JUNE 8, 1946
NEW YORK, Friday—The other night, we had the good fortune to see the Old Vic Company's presentation of "Henry IV, Part I." I am one of those benighted people who do not always enjoy Shakespeare, but this performance was outstanding and no one could help enjoying every minute of it.
We went back to the country late Wednesday afternoon. I begin to understand how one becomes a slave to one's dog, for Fala was so pleased to see us and begged so insistently to go for a walk in the woods that, before we sat down to dinner, I took him for the mile-and-a-half walk that he and I usually take in the morning! Suddenly, on one of the upper roads, I saw two children on two white horses and they made the prettiest picture against the dark green of the evergreen trees in the failing light.
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There still seems to be some confusion in people's minds as to how they can help UNRRA with its emergency food efforts. I think one way which Director Fiorello La Guardia is urging is that every community collect money which they would otherwise spend on food for themselves and send it in to him. With this, he can buy such things as are most easily shipped and of most value to starving people in different parts of the world. These things may not all be bought in this country, but they will reach their destination. And this is the quickest and most economical way of getting food to various parts of the world.
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There is another organization called The Cooperative for American Remittances to Europe, at 50 Broad Street, New York City. This is a non profit organization of which Gen. William H. Haskell is executive director. The plan is approved by President Truman, and is sponsored by the Department of State and Department of Agriculture. The 24 member organizations cover practically all faiths and nationalities concerned with foreign relief.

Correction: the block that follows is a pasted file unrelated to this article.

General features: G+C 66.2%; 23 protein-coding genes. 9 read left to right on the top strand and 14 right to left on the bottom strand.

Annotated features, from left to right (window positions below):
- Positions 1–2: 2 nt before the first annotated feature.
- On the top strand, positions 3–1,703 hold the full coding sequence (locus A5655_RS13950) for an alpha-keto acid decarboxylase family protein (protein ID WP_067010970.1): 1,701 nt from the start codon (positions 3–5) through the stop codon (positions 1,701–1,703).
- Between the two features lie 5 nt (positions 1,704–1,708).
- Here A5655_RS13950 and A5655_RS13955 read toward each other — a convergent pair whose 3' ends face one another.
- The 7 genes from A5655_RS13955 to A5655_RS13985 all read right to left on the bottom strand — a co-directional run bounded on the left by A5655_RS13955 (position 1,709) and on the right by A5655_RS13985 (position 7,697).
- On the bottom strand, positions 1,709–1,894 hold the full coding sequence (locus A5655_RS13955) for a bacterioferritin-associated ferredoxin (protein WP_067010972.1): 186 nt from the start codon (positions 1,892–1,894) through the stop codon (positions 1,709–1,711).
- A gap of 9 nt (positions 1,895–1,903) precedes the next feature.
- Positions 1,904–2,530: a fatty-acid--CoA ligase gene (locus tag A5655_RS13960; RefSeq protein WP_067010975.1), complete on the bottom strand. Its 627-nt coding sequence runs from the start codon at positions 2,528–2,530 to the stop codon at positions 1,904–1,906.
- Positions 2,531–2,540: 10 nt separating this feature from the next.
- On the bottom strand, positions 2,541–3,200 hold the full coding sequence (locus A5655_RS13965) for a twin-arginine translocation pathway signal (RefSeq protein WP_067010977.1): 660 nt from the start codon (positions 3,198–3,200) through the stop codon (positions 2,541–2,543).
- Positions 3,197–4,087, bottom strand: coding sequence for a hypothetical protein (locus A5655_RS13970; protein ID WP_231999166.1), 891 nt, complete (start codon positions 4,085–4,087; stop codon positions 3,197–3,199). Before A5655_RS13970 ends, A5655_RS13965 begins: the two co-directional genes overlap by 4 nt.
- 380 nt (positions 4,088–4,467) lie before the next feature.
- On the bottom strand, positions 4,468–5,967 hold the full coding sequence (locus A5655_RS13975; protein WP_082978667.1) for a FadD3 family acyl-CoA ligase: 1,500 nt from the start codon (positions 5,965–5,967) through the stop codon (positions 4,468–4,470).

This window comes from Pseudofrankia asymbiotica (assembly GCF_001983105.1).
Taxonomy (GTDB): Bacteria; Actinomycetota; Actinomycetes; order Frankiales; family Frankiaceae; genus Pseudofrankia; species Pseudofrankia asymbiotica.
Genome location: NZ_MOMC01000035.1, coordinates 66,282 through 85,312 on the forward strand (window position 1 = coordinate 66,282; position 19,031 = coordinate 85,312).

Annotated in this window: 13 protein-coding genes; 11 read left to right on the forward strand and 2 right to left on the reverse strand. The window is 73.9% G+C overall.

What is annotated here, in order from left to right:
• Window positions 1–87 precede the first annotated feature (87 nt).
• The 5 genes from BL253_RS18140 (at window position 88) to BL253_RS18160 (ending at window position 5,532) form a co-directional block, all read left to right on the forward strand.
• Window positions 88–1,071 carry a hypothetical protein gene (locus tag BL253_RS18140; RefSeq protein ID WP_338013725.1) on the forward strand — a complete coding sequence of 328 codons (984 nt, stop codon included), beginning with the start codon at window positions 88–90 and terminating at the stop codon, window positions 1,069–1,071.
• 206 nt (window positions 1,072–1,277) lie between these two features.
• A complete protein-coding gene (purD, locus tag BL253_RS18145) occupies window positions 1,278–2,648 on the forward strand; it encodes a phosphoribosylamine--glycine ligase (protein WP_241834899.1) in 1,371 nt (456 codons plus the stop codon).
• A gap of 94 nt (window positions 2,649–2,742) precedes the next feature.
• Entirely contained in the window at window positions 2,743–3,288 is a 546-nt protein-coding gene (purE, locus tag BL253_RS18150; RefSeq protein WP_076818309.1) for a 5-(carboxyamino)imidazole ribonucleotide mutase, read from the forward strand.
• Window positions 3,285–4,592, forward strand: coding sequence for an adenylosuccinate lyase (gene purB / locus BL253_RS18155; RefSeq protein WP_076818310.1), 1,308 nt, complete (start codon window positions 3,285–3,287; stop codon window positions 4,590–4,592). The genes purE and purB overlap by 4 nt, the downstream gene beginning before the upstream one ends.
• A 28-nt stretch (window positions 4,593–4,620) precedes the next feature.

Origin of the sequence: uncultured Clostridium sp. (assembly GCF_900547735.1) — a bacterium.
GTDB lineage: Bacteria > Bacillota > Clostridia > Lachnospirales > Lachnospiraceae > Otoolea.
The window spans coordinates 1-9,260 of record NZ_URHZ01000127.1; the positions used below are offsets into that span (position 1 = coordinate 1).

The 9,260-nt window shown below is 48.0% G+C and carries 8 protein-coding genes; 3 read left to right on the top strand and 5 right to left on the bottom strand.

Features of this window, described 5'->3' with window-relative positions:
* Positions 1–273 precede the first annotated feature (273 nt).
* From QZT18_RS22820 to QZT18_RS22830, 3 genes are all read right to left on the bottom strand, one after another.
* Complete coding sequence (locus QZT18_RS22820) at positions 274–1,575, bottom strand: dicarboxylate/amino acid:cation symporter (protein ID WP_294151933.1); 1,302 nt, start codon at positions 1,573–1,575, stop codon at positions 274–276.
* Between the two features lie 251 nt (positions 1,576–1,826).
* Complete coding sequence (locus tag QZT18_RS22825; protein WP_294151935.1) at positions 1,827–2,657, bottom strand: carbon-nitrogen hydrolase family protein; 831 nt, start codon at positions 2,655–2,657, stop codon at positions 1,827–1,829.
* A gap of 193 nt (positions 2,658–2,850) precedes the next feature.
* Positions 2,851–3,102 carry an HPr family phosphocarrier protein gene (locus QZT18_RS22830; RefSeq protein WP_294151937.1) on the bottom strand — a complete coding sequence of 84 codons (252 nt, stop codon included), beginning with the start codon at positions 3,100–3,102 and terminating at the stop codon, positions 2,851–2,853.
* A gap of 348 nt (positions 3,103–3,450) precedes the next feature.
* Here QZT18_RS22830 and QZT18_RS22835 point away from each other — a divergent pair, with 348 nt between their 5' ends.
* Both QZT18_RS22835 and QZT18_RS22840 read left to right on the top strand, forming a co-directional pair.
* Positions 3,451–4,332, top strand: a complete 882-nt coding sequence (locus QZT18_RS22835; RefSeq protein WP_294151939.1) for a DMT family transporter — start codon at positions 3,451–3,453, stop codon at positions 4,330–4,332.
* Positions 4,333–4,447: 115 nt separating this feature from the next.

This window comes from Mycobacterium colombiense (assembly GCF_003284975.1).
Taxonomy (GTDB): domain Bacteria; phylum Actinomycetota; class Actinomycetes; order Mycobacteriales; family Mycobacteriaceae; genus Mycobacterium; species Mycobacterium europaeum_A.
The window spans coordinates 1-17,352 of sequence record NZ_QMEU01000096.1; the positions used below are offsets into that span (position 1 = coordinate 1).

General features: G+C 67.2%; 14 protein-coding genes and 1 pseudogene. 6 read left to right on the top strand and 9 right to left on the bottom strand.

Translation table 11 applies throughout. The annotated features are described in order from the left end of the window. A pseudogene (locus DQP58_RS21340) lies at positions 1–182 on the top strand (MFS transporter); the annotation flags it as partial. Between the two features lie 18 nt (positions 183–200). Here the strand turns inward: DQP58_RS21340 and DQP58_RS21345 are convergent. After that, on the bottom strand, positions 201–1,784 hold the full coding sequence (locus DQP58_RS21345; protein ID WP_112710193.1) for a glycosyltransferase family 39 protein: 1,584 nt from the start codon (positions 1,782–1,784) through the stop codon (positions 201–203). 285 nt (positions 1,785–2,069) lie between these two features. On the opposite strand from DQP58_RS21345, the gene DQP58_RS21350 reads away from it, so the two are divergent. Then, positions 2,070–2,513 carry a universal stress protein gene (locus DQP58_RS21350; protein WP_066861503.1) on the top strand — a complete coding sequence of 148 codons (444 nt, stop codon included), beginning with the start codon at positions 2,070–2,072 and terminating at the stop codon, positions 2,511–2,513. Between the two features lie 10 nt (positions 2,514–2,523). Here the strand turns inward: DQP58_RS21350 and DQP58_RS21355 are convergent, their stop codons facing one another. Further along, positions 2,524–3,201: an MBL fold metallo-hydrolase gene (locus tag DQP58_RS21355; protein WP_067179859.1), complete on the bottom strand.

You may buy packages costing $15, which are known as ten-in-one packages. Three million of these are already in Europe, because they were originally sent over to be used by our troops in combat. They are particularly valuable because the fuel problem in Europe is great and these packages contain pre-cooked food.
In addition to foodstuffs which provide approximately 60 adequate meals, they include items such as sugar, candy bars, cocoa and coffee powders, preserved butter and ham, as well as soap and cigarettes. The food is varied so as to provide five different menus.
You send in the address and name of the person to whom you wish the package delivered and, when the recipient gets it, you will receive a signed receipt. There are still some areas where deliveries are not being made, but all areas are rapidly being opened up. This seems to me one of the best personal ways of getting things to individuals in Europe whom you wish to help.